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May 20, 1923 - Image 1

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Rir#iTgn 4&titj
An AuaRevoir to Robert Frost
"Selected Poems" and a Miscellany
Robert Frost has several times JASON COWLES This is the sort of effect that Frost has
been accused by various learned Grit- tried to produce ever since he first
ice of hibernating in a fresh-water formed a Style-theory of his own; he
university where he had to talk tc sto- calls it "vocal imagination." It is the
dents all day. and had no time for quality that makes Ruth Draper's da-
work. In the "Critical Fable'" by an matic impersonations so effective-the
aoneymous author, which was pub- ability to conceive not only words, but
lished last year, ir. Frost as" criti- also the tones and gestures and ac-
c.ed for giving his lime to a utiver- tions that should properly accompany
sity at all.t hem. The same effect can be produc-
The author of the "Critical Fa1il" ed without the use of colloquialisms;
is thought by ir. Frost to be Asmy \ Mr. Frost sometimes seems to be try-
Lowell. He visited her shortly after \ ing to recapture the tones of his own
the little pamphlet was published, and voice, just as in the poem above,
by a series of craftily planned qut - , where he tries to recapture those of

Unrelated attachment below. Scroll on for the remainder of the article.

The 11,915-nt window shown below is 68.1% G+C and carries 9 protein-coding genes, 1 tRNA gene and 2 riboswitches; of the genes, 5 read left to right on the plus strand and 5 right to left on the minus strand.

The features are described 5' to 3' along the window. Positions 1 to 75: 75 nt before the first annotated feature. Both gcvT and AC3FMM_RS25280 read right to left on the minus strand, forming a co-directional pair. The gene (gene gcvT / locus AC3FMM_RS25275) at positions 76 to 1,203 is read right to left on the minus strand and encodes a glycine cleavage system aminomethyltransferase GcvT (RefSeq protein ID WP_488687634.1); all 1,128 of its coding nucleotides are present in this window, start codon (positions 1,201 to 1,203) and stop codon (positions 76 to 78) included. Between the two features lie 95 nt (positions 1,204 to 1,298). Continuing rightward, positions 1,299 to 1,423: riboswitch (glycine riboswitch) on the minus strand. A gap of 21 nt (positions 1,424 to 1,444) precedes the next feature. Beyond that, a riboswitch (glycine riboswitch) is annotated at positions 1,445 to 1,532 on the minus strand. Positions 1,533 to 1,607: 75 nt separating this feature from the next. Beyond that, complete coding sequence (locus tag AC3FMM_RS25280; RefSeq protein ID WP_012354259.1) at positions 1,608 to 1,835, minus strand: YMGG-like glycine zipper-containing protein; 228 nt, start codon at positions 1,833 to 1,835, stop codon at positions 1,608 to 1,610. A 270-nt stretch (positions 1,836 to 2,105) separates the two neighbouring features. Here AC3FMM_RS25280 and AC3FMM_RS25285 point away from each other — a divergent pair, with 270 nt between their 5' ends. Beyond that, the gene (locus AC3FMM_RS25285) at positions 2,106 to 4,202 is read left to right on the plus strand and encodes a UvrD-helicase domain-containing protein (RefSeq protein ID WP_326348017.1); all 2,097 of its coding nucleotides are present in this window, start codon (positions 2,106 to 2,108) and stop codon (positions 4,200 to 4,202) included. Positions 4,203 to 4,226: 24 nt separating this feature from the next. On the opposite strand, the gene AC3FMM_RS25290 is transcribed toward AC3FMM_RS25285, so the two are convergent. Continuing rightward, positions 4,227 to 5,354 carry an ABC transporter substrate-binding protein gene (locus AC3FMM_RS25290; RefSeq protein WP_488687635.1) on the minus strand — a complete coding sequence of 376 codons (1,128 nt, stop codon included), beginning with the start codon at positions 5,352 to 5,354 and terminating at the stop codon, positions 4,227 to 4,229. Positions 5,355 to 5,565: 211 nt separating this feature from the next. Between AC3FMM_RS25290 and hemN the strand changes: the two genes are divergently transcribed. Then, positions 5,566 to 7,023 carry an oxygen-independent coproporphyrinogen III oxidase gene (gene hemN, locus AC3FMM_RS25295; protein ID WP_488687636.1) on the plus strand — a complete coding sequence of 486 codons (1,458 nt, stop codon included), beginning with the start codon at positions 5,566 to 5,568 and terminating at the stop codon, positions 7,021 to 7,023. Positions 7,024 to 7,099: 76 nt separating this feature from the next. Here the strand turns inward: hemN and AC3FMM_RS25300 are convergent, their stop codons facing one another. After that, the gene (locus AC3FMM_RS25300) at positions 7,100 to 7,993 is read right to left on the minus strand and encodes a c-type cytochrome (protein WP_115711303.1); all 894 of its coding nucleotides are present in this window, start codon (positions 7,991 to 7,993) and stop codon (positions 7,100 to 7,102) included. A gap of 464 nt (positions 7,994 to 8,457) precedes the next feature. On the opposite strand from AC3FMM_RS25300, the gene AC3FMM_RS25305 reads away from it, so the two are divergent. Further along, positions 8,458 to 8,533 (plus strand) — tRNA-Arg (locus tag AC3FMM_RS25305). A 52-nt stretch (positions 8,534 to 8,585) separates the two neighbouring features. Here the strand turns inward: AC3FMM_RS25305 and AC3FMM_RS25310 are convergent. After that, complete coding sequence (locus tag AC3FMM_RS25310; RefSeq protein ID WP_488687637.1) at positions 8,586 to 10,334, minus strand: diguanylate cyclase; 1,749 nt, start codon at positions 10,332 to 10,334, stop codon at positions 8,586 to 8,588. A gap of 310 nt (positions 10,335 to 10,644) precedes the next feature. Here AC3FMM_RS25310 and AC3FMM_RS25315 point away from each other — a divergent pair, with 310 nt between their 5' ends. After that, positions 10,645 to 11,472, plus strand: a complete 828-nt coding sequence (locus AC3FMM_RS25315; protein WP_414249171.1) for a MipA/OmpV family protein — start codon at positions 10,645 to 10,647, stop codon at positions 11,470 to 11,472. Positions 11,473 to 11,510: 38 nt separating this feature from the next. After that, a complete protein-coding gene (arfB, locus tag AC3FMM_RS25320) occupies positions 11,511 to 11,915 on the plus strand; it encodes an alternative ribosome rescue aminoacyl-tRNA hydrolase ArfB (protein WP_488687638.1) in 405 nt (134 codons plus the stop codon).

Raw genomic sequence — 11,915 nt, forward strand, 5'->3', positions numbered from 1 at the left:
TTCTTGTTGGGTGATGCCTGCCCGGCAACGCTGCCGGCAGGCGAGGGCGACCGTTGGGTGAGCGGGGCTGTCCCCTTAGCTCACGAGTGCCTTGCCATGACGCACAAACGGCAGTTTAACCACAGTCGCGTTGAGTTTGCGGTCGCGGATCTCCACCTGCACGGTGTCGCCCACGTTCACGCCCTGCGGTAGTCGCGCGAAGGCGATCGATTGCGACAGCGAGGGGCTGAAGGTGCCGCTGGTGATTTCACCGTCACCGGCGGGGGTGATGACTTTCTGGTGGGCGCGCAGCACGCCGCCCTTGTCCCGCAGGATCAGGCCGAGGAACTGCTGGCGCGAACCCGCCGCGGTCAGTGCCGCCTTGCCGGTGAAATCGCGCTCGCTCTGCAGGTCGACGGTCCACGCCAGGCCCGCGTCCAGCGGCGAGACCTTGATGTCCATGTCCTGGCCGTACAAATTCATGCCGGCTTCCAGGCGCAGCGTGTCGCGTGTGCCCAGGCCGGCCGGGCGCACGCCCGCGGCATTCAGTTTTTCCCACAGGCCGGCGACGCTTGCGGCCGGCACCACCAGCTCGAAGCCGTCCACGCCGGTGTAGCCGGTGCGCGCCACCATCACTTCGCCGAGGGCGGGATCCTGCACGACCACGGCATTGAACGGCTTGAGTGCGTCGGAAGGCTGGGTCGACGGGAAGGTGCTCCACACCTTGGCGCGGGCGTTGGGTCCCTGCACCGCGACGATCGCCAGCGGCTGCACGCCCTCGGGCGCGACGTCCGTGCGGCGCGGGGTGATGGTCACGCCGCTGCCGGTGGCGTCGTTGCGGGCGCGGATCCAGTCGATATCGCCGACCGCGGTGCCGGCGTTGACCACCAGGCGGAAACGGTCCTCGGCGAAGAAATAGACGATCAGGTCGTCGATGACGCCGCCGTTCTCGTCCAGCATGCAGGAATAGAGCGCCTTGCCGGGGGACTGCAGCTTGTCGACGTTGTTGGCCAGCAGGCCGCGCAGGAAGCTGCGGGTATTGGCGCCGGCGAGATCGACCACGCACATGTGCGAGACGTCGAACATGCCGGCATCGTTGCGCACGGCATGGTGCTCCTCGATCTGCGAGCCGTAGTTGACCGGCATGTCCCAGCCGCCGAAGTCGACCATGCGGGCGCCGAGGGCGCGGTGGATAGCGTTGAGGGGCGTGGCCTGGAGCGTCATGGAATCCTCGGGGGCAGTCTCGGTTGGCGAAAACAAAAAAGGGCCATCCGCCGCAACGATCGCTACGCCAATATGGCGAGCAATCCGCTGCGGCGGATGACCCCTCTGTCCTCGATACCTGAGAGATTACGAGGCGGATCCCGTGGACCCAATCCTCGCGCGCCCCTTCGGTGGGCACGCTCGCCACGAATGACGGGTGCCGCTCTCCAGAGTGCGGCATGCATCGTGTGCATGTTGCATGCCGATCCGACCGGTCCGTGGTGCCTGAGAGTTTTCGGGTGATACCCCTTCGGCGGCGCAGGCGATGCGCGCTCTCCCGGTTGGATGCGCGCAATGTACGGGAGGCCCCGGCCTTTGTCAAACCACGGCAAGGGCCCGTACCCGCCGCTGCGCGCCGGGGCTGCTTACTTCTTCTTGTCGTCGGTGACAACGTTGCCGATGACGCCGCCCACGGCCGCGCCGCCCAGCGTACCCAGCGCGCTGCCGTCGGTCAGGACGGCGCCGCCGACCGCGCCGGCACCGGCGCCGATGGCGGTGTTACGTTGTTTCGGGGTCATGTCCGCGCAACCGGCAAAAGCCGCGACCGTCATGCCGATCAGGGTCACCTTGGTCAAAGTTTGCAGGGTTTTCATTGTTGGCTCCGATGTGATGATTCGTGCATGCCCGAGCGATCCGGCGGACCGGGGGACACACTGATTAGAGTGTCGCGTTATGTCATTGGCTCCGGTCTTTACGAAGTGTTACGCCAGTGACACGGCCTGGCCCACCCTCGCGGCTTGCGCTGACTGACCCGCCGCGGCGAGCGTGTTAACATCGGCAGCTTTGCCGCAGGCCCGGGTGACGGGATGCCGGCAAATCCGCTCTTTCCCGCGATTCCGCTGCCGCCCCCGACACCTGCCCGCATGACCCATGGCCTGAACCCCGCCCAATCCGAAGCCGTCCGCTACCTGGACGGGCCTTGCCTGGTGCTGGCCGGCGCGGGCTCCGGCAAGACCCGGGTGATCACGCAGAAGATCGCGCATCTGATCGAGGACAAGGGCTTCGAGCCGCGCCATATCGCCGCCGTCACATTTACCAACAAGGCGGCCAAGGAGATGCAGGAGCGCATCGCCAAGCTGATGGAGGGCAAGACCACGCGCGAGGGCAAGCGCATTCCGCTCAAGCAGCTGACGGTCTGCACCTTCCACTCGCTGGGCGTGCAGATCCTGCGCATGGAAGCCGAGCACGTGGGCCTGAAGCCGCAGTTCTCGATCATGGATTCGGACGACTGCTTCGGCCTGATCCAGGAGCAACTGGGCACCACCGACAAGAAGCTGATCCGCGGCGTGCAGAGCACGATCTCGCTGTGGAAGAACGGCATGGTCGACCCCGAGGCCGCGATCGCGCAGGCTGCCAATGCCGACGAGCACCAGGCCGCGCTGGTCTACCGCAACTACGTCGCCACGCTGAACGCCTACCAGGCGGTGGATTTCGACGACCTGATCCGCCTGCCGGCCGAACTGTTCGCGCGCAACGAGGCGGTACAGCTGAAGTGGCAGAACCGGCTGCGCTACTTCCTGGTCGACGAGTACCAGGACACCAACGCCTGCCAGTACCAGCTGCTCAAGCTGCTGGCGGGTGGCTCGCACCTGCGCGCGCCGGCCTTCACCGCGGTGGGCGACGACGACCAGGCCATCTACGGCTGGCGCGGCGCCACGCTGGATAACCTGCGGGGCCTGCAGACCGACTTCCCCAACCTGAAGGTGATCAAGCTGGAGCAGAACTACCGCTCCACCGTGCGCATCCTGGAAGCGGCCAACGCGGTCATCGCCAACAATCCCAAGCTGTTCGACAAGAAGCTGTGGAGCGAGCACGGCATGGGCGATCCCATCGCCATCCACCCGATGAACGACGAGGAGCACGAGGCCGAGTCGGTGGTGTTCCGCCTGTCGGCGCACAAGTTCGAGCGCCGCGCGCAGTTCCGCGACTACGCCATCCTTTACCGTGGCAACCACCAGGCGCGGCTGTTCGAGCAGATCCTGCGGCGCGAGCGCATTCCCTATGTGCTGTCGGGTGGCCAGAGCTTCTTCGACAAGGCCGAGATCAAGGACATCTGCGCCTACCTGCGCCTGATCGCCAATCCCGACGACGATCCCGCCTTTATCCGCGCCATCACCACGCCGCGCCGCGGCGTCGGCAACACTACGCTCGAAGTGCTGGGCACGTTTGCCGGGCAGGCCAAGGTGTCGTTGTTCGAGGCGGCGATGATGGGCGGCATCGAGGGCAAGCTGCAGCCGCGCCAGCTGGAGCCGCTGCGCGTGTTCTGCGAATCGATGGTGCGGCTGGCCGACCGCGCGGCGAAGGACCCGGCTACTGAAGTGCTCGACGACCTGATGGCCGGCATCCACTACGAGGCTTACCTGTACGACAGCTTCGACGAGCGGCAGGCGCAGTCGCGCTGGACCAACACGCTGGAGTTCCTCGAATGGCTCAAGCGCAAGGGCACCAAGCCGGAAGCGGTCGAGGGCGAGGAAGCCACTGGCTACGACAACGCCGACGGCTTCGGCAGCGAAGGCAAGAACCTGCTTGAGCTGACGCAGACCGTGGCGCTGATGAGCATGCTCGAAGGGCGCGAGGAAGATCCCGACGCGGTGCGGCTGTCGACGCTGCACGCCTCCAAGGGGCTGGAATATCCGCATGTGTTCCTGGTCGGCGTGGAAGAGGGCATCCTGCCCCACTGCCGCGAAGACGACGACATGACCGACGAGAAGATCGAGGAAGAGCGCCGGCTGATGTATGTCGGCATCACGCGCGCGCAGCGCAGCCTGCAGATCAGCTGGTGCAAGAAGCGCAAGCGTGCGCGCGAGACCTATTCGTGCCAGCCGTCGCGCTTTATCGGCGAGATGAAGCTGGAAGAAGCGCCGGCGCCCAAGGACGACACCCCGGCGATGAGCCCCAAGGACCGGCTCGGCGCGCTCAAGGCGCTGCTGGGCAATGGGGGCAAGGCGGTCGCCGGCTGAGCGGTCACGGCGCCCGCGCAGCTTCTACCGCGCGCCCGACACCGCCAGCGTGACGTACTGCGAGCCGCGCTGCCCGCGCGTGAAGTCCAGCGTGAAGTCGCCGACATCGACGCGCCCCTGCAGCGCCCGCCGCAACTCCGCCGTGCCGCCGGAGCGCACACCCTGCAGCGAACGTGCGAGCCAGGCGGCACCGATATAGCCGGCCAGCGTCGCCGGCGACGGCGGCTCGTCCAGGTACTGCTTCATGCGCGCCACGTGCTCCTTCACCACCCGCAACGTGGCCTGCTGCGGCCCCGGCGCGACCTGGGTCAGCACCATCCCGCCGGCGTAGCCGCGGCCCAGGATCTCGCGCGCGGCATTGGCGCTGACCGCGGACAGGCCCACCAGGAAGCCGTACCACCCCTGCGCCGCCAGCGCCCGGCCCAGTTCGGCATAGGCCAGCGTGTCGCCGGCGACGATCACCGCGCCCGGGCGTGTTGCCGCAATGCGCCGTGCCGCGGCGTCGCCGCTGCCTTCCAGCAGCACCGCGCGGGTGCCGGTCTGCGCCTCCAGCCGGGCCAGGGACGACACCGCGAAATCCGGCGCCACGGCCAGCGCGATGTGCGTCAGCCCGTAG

tions and remarks, he satisfied him- the farm hand. In "lendingg Wal,"
self that she had written it. Ie told for instance, one can almost hear Mr.
her, for instance, that he was goine Frost's own deep, calm voice sayin-g;
to tell Iis friends that Gamraliel Brad-
ford was the Something there is that doesn't love
fodwstenktnowen author-bust 4 r all
Amy Lowell immediately haltenged
this; she didn't think Bradfoid was Th"t sends the frozen ground-swell
clever enough to have done it. Mr. under it,
Frost then misquoted a few lines in And spills the upper boulders in the
the middle of the Fable, which is allAnd sun;
in verse, and she promptly corrected makes gaps even two can pass
him abreast.
Mr. Frost explains Amy Lowell's This quality of vocal tone is what
tyeory that he wasn't getting anything makes Robert Frost's poetry unique.
done out here, on the basis of her ovn t Nobody else has ever achieved it, and
work-habits. She does all her work lit is doubtful if anybody else ever will,
at night, starting at about eleven o'- Fromlif e- 92./ He said in an interview last fall that